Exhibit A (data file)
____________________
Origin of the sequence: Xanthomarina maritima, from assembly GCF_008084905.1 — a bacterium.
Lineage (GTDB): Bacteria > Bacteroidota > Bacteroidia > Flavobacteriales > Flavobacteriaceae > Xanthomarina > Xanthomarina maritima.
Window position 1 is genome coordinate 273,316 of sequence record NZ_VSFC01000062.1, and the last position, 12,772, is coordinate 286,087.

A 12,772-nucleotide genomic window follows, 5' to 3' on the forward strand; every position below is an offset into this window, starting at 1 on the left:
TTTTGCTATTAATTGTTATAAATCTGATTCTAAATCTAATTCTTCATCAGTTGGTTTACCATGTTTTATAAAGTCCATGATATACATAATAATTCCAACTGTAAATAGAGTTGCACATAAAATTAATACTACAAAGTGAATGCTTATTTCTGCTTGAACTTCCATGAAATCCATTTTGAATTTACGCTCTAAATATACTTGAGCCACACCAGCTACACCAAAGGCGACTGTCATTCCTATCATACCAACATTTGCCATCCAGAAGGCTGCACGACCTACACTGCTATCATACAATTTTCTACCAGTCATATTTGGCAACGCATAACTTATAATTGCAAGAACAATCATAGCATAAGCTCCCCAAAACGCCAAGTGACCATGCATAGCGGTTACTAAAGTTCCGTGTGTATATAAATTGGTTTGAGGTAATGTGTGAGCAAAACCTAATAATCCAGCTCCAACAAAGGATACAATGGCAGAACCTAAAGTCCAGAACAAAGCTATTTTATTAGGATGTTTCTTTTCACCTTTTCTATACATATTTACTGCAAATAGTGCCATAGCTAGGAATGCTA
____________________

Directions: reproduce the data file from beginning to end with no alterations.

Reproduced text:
Origin of the sequence: Xanthomarina maritima, from assembly GCF_008084905.1 — a bacterium.
Lineage (GTDB): Bacteria > Bacteroidota > Bacteroidia > Flavobacteriales > Flavobacteriaceae > Xanthomarina > Xanthomarina maritima.
Window position 1 is genome coordinate 273,316 of sequence record NZ_VSFC01000062.1, and the last position, 12,772, is coordinate 286,087.

A 12,772-nucleotide genomic window follows, 5' to 3' on the forward strand; every position below is an offset into this window, starting at 1 on the left:
TTTTGCTATTAATTGTTATAAATCTGATTCTAAATCTAATTCTTCATCAGTTGGTTTACCATGTTTTATAAAGTCCATGATATACATAATAATTCCAACTGTAAATAGAGTTGCACATAAAATTAATACTACAAAGTGAATGCTTATTTCTGCTTGAACTTCCATGAAATCCATTTTGAATTTACGCTCTAAATATACTTGAGCCACACCAGCTACACCAAAGGCGACTGTCATTCCTATCATACCAACATTTGCCATCCAGAAGGCTGCACGACCTACACTGCTATCATACAATTTTCTACCAGTCATATTTGGCAACGCATAACTTATAATTGCAAGAACAATCATAGCATAAGCTCCCCAAAACGCCAAGTGACCATGCATAGCGGTTACTAAAGTTCCGTGTGTATATAAATTGGTTTGAGGTAATGTGTGAGCAAAACCTAATAATCCAGCTCCAACAAAGGATACAATGGCAGAACCTAAAGTCCAGAACAAAGCTATTTTATTAGGATGTTTCTTTTCACCTTTTCTATACATATTTACTGCAAATAGTGCCATAGCTAGGAATGCTA